The Paris Agreement
First entered into in November 2016, The Paris Agreement is the global standard by which UN member nations are working to reduce the advances in global warming.
The agreement focuses on two main goals: mitigation and adaptation. Mitigation is the slowing of contributions to climate change. Adaptation is when the contribution has already happened and society adapts to climate change after the fact.
Countries Who Are Doing It Right
Up until recently, Germany was the golden child of climate solutions. Germany has several policies and tech solutions that incentivize the use of electric vehicles, recycling, and other lifestyle changes that can help reduce individuals’ impact on global warming.
Costa Rica is also a leader in terms of renewable energy. They have their own Green New Deal that aggressively promotes carbon neutrality. For the past couple of years, all of Costa Rica’s energy has come from renewable sources, particularly hydro energy.
What Can Consumers Do?
Do A Quick Google Search
When you’re thinking about purchasing an item from a company, google the company’s name and “sustainability plan” or “resiliency plan.” More and more businesses are acknowledging their impact on the environment and publishing what they are doing to lower that impact.
Buy From a Business That Cares
If you want to buy from businesses that care about climate change, there are a few labels to look for: Climate Neutral Certification, Carbon Neutral Certification, and Certified B Corporation.
Laura recommends looking for B Corp. labels in particular. Not only are these companies reducing their emissions as much as possible, but their supply chains are ethical.
One company that Laura loves for their environmental work is Lush. Lush products are full of whole foods and are made fresh—some even need to be refrigerated when you take them home. Their containers are on a closed loop because they can be returned to the store, sanitized, and reused. They have been on the forefront of eco-conscious consumerism since their founding in 1995.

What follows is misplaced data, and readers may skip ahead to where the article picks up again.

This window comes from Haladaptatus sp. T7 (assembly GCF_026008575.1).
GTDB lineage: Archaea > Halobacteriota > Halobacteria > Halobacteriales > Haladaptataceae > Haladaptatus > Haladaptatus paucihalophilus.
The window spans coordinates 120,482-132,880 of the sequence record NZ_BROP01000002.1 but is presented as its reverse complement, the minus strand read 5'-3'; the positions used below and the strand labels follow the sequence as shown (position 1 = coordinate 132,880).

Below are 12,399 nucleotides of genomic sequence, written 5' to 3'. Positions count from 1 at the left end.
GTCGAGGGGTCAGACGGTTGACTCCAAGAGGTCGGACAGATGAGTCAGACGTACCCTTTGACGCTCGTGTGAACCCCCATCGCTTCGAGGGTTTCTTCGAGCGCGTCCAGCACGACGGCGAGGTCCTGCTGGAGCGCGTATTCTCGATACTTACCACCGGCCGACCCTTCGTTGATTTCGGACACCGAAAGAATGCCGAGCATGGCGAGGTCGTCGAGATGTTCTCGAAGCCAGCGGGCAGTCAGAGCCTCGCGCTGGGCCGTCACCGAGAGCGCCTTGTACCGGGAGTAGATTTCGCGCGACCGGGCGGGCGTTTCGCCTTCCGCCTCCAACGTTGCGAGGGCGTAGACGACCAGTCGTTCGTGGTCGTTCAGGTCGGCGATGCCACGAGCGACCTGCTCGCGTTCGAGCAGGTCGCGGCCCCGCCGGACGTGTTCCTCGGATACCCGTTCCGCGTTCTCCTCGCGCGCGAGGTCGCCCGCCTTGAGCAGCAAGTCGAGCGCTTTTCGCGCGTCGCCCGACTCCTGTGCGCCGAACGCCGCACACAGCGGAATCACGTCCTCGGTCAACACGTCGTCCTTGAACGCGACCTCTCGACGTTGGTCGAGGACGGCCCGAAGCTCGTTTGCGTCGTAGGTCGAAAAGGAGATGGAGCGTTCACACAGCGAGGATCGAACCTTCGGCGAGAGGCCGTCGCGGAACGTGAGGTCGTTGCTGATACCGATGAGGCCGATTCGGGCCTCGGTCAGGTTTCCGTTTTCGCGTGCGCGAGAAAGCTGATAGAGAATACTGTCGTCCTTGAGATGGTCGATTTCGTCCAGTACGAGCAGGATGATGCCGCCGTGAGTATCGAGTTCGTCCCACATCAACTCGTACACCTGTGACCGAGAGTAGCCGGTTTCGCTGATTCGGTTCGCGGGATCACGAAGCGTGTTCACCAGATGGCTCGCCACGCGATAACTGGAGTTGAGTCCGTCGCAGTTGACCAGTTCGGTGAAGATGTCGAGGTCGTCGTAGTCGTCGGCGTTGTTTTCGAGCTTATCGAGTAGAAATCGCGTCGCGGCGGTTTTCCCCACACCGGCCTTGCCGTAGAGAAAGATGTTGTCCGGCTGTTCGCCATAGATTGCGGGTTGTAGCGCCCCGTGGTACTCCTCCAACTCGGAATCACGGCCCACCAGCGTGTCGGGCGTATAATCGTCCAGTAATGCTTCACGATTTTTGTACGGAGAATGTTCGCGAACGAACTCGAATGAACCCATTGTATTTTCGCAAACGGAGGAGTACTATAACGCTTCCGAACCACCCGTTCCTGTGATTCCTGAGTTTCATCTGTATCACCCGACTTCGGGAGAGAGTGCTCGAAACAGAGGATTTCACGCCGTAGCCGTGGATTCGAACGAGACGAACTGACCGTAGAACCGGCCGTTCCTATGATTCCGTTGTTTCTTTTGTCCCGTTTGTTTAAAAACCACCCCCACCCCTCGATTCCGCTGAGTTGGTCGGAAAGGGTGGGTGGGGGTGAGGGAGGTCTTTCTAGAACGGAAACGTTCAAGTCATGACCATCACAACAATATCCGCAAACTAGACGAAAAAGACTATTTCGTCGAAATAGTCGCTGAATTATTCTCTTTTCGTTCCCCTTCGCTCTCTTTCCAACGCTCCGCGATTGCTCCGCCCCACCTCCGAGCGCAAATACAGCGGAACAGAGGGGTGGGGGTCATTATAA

In the fashion sector, Laura recommends Everlane. They are very transparent about the cost of producing their clothing and offer an inside look into each of their factories. They are a great example of how a company can be open about the production of its goods, to the benefit of ethical consumers.
Vote With Your (Investment) Dollars
If you have a 401(k) or savings account, you’re investing in other businesses. Those businesses may or may not align with your values. You can look for options that use environmental, social, and governance (ESG) factors so that you are investing in companies that are environmentally focused.
Make Your Life More Efficient
It might not be the sexiest topic, but home efficiency is a fuel source that can create a positive influence on the environment. Ensuring that your home is properly insulated, opening your windows instead of using air conditioning, and buying energy efficient light bulbs are just a few options to maximize your home’s efficiency.
Remember That Necessity is the Mother of Invention
As many of our Good Together guests mention, repurposing what you already have is one of the best ways to reduce your negative effect on the environment. Buying less stuff means fewer greenhouse gas emissions, plain and simple!
Laura encourages us to be creative with our used items. Old t-shirts can become cleaning rags, while the odds and ends in your fridge can become a full, delicious meal. Searching for ways to be more self-sufficient is a gift to yourself and the planet.
Resources We Mentioned
- Eco Chic Podcast
- Eco Chic’s Carbon episode
- Good Together’s Creativity and Compassion During the COVID-19 Crisis with Liz Segran
- Germany’s climate policies
- Costa Rica’s Green New Deal
- Climate Neutral Certification
- Carbon Neutral Certification
- Certified B Corporation
- Lush’s environmental policies
- Everlane’s price transparency (scroll down to the bottom for a breakdown on their most popular items) & factory tours
- River Blue Documentary
- Calvert Impact Capital for a greener investment option
- Eco Chic Podcast episode with Beautycounter
- Good Together’s episode with Ettitude